December 17, 2006 in Idaho

Tense trail mix in the Selkirks

Snowmobiling resumes in caribou country
Staff writer
 
Jesse Tinsley photo

Snowmobilers Kathy, left, and John Bymers, of Spokane, leave the Nordman area Dec. 9 en route to the popular trail system north of Priest Lake.
(Full-size photo)

All about caribou

Range: Caribou are uniquely adapted to survive in the temperate rain forests of the Inland Northwest.

Diet: Like their cousins, the reindeer, caribou feed on lichens. Unlike in the Arctic, North Idaho’s caribou find their meals hanging from the branches of ancient trees. In winter, they move out of lush, lower-elevation forests into the mountains, where their large hooves allow them to walk atop deep snow and munch on lichen in the high branches.

Size: Bulls average 350-400 pounds, with females weighing about half that. Caribou are the only members of the deer family in which both sexes grow antlers.

Numbers: Caribou are considered the most endangered mammal in the lower 48 states. They once ranged across the region’s rain forest but are now only found in the Selkirk Mountains.

Source: U.S. Fish and Wildlife Service

NORDMAN, Idaho – The whine of snowmobile engines again echoes through the national forest here.

The sound infuriates those seeking to protect the Lower 48 states’ last herd of caribou but thrills local business owners and riders from across the region who claim their sport has little to do with the plight of the endangered animal.

The forests on the west side of Priest Lake were largely silent last season after U.S. District Judge Robert Whaley banned grooming in response to a lawsuit from environmental groups. The federal judge then went one step further and banned all snowmobiling on about 300,000 acres.

Shortly before the first snow fell this season, however, Whaley surprised both snowmobilers and environmentalists by reopening most of the national forest to motorized sports and trail grooming.

Last week, grooming machines again took to the trails around Priest Lake. Even before the trails were groomed, though, snowmobilers began showing up to get reacquainted with what many consider some of the finest riding in the Northwest.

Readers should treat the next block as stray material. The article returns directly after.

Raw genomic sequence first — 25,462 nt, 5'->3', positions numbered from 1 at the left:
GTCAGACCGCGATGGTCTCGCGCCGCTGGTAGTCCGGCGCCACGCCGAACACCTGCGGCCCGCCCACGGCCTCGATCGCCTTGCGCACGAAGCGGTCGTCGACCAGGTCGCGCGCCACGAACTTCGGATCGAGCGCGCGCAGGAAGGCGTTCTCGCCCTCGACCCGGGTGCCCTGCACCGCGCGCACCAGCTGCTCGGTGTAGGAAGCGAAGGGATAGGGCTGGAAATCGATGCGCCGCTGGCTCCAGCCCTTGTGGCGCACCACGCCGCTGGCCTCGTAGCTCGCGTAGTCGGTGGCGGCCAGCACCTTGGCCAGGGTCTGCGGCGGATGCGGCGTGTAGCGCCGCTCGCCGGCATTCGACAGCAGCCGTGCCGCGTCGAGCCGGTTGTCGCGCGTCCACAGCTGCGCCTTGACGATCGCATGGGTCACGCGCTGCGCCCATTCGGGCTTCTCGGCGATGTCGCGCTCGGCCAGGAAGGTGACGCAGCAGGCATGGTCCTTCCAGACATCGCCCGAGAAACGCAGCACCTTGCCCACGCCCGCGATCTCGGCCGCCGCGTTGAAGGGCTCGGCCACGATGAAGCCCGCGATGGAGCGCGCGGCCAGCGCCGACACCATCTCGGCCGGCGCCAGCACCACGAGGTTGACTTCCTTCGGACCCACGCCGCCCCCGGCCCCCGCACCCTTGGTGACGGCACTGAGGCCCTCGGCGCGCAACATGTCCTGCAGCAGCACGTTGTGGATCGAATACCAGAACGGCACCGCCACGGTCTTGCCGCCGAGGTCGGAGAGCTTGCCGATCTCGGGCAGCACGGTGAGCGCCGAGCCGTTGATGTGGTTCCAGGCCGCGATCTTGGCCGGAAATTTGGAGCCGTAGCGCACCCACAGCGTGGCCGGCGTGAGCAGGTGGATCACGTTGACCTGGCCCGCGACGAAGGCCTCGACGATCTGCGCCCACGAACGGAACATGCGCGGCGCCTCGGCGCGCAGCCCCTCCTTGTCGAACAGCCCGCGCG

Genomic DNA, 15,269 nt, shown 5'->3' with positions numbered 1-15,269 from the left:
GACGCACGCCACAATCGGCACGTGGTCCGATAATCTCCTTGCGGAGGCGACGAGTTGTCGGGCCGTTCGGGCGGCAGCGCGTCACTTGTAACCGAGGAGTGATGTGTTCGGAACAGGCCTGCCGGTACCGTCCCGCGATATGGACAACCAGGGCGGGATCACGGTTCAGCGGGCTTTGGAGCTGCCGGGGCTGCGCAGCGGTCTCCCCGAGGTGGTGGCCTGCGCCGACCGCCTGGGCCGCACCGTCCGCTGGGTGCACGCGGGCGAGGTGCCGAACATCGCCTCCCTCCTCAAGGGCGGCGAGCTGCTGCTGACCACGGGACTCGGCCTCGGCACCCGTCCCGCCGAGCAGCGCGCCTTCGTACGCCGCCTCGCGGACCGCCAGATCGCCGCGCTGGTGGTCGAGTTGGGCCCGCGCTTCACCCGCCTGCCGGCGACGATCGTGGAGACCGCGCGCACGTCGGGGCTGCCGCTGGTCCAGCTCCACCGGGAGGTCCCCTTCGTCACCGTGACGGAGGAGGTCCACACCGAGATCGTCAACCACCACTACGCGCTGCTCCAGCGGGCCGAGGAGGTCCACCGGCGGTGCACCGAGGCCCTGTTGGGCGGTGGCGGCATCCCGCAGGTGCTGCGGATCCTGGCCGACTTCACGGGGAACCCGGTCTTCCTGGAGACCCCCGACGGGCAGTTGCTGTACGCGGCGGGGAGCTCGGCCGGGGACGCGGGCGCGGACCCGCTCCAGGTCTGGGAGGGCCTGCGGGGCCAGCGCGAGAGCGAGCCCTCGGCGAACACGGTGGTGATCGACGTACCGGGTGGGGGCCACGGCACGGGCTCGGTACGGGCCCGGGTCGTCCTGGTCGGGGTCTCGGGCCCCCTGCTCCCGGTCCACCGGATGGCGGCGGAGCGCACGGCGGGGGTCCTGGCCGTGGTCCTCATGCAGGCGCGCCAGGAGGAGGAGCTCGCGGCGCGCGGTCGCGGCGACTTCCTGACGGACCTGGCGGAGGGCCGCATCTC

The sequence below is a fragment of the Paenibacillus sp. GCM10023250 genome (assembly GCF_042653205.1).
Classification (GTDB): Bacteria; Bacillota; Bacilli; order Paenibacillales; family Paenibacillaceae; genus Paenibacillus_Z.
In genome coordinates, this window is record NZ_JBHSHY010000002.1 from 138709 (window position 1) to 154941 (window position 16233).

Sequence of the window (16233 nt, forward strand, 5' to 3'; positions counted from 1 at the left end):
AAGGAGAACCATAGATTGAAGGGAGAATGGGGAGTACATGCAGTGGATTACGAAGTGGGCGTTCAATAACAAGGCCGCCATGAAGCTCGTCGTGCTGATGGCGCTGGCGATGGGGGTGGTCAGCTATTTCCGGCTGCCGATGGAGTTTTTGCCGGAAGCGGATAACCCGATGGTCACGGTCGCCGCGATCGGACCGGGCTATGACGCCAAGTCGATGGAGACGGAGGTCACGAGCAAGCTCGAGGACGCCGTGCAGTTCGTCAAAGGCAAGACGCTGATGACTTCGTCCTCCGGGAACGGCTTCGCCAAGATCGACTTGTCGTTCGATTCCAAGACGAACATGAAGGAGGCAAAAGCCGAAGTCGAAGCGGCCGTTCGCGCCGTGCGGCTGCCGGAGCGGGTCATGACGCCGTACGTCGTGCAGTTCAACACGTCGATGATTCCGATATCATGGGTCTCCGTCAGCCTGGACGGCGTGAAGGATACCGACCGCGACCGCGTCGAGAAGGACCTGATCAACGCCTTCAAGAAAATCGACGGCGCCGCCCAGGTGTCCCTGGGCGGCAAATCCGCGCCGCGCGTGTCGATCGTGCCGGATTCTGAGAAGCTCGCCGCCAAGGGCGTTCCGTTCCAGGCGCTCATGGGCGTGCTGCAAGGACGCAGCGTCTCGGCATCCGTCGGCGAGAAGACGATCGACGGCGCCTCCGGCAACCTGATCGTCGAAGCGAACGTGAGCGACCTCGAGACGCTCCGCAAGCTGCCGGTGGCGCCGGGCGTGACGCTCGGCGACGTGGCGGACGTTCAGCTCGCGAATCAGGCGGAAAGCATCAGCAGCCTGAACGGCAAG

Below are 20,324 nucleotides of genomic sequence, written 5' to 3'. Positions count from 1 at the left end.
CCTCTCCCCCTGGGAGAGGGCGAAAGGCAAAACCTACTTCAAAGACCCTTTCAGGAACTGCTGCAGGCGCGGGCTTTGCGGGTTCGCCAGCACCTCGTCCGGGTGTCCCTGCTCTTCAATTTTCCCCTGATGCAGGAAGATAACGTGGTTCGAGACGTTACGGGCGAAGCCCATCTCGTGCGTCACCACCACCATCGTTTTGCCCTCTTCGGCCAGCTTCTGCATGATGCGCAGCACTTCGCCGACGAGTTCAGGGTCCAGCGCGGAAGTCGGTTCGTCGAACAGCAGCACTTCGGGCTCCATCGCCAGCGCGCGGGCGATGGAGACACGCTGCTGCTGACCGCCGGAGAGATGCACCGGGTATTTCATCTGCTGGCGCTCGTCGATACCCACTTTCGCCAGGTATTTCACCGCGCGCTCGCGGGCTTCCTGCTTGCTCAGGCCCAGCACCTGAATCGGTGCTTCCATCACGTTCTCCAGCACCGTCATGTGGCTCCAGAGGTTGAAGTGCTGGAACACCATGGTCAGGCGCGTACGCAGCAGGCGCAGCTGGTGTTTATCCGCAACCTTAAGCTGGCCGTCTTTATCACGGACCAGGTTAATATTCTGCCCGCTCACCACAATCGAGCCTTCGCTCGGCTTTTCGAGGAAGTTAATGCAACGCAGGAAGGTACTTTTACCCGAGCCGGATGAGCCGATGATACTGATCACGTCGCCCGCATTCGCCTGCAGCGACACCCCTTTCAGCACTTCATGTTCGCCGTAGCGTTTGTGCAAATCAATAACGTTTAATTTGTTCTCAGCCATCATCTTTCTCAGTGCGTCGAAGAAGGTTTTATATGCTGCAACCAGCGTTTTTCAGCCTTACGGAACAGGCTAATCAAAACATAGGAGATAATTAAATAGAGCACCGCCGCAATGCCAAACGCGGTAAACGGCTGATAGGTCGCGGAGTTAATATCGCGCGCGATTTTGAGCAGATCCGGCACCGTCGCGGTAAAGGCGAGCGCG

Ed Porter, owner of Priest Lake Power Sports, couldn’t be happier. Business at his snowmobile sales and rental shop was down 40 percent last season after the grooming ban was instituted. The overall economic impact of the ban has been estimated at $10 million, according to court documents.

“We’re hoping we’re on the mend,” Porter said Dec. 9. In the forest behind his shop, the snow was already knee-deep. “The winter season is critical. If we only had summer, it’d be really tough.”

Snowmobilers appear to have won the latest round in the high-stakes legal ping-pong match with caribou advocates, but the issue is far from settled. In early January, Whaley will consider a request by conservation groups to re-evaluate his decision to lift the snowmobiling ban.

Mark Sprengel, director of the Selkirk Conservation Alliance, said time is running out for the rarest mammal in the lower 48 states. Only 37 caribou remain in the herd that wanders the Selkirk Mountains of North Idaho and southeastern British Columbia. Sprengel said caribou advocates will continue to seek a ban on snowmobiling in prime winter caribou habitat. He said groups are also considering suing the state of Idaho to stop snowmobiling and logging in the old-growth forests east of Priest Lake.

The U.S. Forest Service is scrambling to develop a comprehensive plan to manage winter recreation in the area while still protecting caribou. The plan is expected to be unveiled next month. Priest Lake resorts and businesses hope the plan might quell the lawsuits and add a degree of certainty to their winter seasons.

Sprengel said the agency has a track record of putting business interests before science, and he doubts the legal battles will end anytime soon.

Conservationists are willing to work with snowmobilers to find a solution, Sprengel said, but there’s little room for compromise in the Selkirks, the last mountain range in the contiguous United States with the same mix of wildlife and fish species as when Lewis and Clark explored the West.